High-fiber diet boosts response to immunotherapy in melanoma, study finds

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A high-fiber diet may improve responses to immunotherapy in melanoma patients, according to a new study. Photo by rawpixel / Pixabay

December 23 (UPI) – A diet high in fiber may improve responses to some type of treatment in people with melanoma, a form of skin cancer, according to a study published Thursday by the journal Science.

A diet that focuses on vegetables, beans, nuts, and whole grains increases the effectiveness of immunotherapy, a form of cancer treatment that prompts the body’s immune system to recognize and attack cancer cells, have said the researchers.

It does this by strengthening the gut microbiome, the collection of bacteria in the digestive tract that plays a key role in the body’s ability to turn food into energy and helps the immune system fight off dangerous viruses and other pathogens, have they declared.

Study participants who consumed at least 20 grams, or just under 1 ounce, of fiber per day via food were about twice as likely to respond well to immunotherapy treatment, the data showed.

However, according to the researchers, those who took probiotic supplements to improve gut microbiome health did not see a similar increase in response to treatment.

“Patients who had enough dietary fiber were actually much more likely to respond to cancer treatment and had much better survival,” Dr Jennifer Wargo told UPI on Thursday in a telephone interview.

“Those who didn’t, unfortunately did it wrong,” said Wargo, a melanoma researcher and co-lead of the Melanoma Moon Shot project at the MD Anderson Cancer Center in Houston.

The Melanoma Moon Shot program is designed to quickly incorporate new findings from cancer treatment research.

More than 100,000 people in the United States are diagnosed with melanoma each year, and many of them have a family history of the disease, according to the American Cancer Society.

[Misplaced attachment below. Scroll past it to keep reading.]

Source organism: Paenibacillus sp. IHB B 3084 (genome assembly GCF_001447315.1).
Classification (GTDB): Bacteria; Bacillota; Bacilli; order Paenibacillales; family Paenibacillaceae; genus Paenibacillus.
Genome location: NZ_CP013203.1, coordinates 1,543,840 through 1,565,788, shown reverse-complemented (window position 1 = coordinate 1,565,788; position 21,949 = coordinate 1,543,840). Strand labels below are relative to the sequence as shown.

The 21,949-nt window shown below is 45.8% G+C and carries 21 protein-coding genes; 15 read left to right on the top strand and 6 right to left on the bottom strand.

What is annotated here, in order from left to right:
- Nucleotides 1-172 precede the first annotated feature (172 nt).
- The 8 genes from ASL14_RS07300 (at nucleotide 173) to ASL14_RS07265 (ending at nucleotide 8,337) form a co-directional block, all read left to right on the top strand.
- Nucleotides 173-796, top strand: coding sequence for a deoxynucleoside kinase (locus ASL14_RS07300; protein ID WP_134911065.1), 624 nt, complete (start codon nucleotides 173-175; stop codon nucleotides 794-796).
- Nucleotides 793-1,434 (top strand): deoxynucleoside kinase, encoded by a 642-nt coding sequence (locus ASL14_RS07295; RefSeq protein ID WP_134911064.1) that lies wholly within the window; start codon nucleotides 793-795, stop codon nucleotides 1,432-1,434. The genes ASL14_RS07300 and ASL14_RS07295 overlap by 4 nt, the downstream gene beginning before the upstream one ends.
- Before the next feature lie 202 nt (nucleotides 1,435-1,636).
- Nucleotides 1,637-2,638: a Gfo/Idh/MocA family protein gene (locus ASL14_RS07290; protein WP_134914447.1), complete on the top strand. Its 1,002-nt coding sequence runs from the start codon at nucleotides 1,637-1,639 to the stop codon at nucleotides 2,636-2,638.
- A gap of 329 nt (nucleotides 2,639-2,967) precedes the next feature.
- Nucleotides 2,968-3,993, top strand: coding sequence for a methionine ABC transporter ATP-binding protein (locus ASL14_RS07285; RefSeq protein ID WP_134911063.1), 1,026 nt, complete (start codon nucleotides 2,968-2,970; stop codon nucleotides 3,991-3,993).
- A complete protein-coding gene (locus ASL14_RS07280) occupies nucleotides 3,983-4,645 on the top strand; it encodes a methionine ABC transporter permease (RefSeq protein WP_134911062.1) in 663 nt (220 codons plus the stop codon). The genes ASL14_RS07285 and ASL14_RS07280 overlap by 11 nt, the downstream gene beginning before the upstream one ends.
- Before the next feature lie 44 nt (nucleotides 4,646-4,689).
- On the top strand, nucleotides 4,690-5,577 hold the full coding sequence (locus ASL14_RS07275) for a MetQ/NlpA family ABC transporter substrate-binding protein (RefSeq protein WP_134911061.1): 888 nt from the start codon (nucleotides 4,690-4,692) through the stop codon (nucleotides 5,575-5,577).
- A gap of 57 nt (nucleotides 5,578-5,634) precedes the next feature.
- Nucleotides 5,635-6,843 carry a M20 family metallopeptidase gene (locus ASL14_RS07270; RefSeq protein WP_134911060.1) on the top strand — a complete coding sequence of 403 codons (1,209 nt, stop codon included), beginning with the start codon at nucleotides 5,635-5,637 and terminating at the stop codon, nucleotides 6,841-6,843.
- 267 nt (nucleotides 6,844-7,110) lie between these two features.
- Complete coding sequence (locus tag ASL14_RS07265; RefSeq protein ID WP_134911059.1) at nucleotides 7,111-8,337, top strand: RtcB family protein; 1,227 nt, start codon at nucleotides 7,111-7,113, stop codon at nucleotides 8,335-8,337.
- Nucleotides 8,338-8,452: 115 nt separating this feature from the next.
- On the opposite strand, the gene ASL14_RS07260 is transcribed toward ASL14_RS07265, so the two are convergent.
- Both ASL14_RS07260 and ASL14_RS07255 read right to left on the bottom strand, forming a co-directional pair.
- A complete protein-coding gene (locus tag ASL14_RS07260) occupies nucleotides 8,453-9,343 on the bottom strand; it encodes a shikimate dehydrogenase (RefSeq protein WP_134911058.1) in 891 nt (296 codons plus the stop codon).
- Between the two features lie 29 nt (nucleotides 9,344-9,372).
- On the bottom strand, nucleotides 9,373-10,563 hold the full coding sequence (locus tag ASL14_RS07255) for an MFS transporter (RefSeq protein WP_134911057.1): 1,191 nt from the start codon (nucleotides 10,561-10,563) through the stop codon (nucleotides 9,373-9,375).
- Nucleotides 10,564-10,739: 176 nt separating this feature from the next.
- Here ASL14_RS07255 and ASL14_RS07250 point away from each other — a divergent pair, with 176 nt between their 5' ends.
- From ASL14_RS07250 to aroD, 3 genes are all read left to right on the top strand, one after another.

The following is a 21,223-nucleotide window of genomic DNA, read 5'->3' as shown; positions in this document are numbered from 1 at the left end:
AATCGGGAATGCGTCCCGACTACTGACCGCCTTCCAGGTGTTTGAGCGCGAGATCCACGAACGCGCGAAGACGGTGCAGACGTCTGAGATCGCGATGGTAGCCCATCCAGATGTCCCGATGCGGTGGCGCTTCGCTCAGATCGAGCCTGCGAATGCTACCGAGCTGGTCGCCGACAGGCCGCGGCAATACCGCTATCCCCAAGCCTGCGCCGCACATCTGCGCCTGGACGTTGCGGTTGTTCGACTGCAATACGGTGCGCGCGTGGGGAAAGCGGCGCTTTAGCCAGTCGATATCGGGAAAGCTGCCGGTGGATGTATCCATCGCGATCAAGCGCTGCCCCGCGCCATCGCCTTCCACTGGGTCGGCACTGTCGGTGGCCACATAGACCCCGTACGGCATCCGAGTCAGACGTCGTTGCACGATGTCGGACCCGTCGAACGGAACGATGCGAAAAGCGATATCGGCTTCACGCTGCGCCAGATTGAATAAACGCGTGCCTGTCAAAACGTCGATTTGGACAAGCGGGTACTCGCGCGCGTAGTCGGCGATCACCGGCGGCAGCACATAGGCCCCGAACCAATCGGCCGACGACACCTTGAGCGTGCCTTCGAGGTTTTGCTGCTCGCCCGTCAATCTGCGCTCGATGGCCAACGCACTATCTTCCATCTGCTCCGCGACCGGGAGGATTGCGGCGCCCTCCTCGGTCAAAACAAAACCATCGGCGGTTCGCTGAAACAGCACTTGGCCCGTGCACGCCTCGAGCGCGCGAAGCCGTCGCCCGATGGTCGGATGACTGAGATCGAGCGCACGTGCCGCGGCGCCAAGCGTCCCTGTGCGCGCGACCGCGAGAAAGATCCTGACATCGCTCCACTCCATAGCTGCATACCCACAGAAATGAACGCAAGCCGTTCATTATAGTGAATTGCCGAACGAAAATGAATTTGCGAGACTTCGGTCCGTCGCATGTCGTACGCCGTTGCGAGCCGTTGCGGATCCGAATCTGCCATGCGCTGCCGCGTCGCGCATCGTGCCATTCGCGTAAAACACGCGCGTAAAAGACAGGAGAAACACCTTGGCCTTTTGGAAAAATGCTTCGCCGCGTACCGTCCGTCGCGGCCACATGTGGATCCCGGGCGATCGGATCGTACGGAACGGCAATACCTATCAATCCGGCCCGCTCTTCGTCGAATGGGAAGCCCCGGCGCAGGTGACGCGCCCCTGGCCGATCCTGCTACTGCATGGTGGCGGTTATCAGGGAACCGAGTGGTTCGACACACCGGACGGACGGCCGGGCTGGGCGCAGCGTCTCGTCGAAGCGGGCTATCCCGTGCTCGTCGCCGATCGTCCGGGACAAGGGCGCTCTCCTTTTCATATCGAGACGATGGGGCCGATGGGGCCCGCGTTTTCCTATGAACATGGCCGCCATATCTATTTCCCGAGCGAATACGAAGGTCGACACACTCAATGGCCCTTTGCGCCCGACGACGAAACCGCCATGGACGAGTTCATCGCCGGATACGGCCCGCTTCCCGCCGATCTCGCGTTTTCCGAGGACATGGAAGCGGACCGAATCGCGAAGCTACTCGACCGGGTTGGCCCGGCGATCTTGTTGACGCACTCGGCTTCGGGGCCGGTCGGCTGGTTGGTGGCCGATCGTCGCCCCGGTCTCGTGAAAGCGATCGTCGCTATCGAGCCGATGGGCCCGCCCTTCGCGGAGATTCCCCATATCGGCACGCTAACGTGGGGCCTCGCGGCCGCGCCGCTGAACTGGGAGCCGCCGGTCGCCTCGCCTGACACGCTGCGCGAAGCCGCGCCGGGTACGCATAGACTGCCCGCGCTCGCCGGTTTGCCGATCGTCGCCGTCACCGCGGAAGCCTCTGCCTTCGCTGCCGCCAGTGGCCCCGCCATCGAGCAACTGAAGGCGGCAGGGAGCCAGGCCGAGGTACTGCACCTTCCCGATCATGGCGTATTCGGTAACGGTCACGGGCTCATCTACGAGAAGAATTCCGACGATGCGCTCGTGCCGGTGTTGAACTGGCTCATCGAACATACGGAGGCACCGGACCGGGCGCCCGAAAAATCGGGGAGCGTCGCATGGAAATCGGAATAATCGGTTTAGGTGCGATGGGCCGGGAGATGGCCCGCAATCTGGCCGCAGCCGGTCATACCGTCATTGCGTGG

About 6% of them will die of the disease, the company estimates, although the use of immunotherapy in melanoma and other cancers has improved the prognosis associated with the disease, the research suggests.

Due to the known benefits of fiber to the gut microbiome and the microbiome’s role in health, the American Cancer Research Institute advises cancer patients in general, and those undergoing immunotherapy in particular, to follow the model. of the “new American plate”.

The approach suggests covering at least two-thirds of the plate at mealtime with plant foods such as whole grains, vegetables, fruits and beans, while devoting the remaining third to animal protein. .

For this study, Wargo and colleagues analyzed the gut microbiome profiles of 438 melanoma patients, 87% of whom were undergoing some form of immunotherapy.

At the start of treatment, participants were asked to complete a lifestyle survey on antibiotic and probiotic use, as well as a dietary questionnaire, the researchers said.

Of those who responded to the survey and questionnaire, participants with adequate fiber intake improved their survival compared to those with insufficient fiber intake, the data shows.

Additionally, those who reported a combination of high-fiber diets and no use of over-the-counter probiotic supplements had the best responses to their cancer treatment, according to the researchers.

A separate analysis in mice found that dietary fiber and probiotics cause microbiome changes and that antitumor immunity is impaired in mice on a low-fiber diet and given probiotics, they said.

Although the benefits of fiber in immunotherapy need to be confirmed in additional studies, the results of this research suggest that diet plays an important role, the researchers said.

“What you put into your body matters and diet matters a lot,” Wargo said.

“If we feed the microbes in our body with good things, like fiber, they thrive, they help, but if we don’t feed them well, it doesn’t help and it can potentially harm us,” he said. she declared.


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